Was there a time when you guys wanted to be on the radio?
In the beginning, yeah, but now we understand things and we wouldn't change anything. When you're on the radio, you have to come off the radio. You don't get as old as I am without getting to know one thing: Time is a motherfucker. You might be having the hottest summer of your life, but that summer is going to come to an end. Even when you sleep, time keeps going. Time goes when you stub your foot; time goes when you're eating; time goes when you're fucking. Time don't stop goin', man.
Can we talk about Faygo?
How much Faygo do you guys spray on the audience at a show?
I would say about 400 to 500 two-liters per show. It depends on the stage. If it's smaller and you don't have to walk four steps to get to the Faygo, then you end up throwing way more. But if you're in a big amphitheater, you tend to throw way less. So it kind of changes based on that.
Where do you get it? Do you have a truck that you go around with?
Yeah. We gotta keep the Faygo flowing, so we refill the truck once or twice a tour.
You play a special Halloween show every year. Do your kids come to that?
Nah. They'll come see us, but not on Halloween because they like to eat all their candy and go to sleep. So I do the trick-or-treat thing with them—I always go as myself because I have to head down to the show—then I go play, and they eat their candy. I bring my kids on the road all the time, though. I bring them onstage and have them throw Faygo at the end of the show.
How do they like that?
They're only six and four. My daughter, Ruby, doesn't like having soda pop on her skin. My son, JJ, he's a natural! I'll hoist him up on one arm and he'll be pourin' Faygo on his daddy's head while I'm performing!
The first time we ever brought JJ to see us, he was on the side of the stage and I didn't know how he was gonna take the whole concert with the clowns and the monsters and the lights and the crowd and stuff. So he's on the side of the stage with his mom, and I'm keepin' an eye on him and he's crying, and I'm thinking, Aw, he's probably scared to death; she should just take him back to the dressing room. But at the end of the show, he comes out just as planned and starts throwing Faygo! Turns out he was crying because he wanted to come out onstage before the end of the show, [Laughs] and his mom wouldn't let him. JJ loves the shit. Right from day one, he wanted to be out there.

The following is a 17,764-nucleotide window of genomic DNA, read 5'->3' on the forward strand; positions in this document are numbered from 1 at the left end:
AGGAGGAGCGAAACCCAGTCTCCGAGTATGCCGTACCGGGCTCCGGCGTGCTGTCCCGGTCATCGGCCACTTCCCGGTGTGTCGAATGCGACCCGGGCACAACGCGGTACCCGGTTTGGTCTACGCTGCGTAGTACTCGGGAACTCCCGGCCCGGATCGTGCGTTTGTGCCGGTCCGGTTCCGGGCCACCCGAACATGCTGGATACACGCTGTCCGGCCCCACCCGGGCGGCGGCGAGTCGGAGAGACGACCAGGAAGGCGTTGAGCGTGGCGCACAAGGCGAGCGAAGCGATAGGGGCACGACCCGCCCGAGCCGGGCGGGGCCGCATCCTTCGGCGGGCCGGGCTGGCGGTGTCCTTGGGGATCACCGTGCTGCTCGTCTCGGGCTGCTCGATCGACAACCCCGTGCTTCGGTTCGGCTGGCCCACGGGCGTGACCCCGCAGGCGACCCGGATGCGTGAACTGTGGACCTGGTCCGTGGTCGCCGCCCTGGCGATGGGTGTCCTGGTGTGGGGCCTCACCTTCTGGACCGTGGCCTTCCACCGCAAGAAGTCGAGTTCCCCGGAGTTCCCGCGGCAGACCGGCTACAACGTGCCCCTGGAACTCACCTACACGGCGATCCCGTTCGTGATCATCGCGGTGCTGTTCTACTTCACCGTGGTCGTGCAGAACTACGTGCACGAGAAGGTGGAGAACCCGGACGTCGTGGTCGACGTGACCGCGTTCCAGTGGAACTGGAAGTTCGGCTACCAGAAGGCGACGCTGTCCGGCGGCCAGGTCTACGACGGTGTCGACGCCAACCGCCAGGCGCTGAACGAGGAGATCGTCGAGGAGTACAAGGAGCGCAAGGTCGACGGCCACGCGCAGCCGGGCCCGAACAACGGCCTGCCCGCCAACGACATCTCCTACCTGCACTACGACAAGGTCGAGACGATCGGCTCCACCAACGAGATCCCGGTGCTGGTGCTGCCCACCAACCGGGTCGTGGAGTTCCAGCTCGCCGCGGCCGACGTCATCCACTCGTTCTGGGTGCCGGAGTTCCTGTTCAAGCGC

You were saying you go out on Halloween as yourself. Do people ever come up to you and say, "Man, you look just like the dude from Insane Clown Posse"?
No, they know it's me. There's not too many 350-pound clowns lookin' like me out there. [Laughs] All my neighbors know it's me.
Do you still live out in Detroit?
Nah, I live in a place called Farmington Hills. I moved out there way back in the '90s.
Why did you decide to move?
You can't live in Detroit, man! People hate each other. It just don't work like that. People know who you are, where you live, take your shit, try to kill you, all kinds of shit. It's fucked up.
What were you and Shaggy for Halloween as kids?
Honestly, we were such scumbags. I don't know what I was when I was JJ's age, probably a pirate or something. Later in life, we'd just put on some bullshit. Like a ghost. Or a ninja. You'd do this ninja tactic with a white T-shirt where you wrap it around your head. We wanted to go out to get candy. We were such bums. We never went to parties or anything like that; we just threw on a costume and went out. We trick-or-treated probably till we were 17. We were so lame.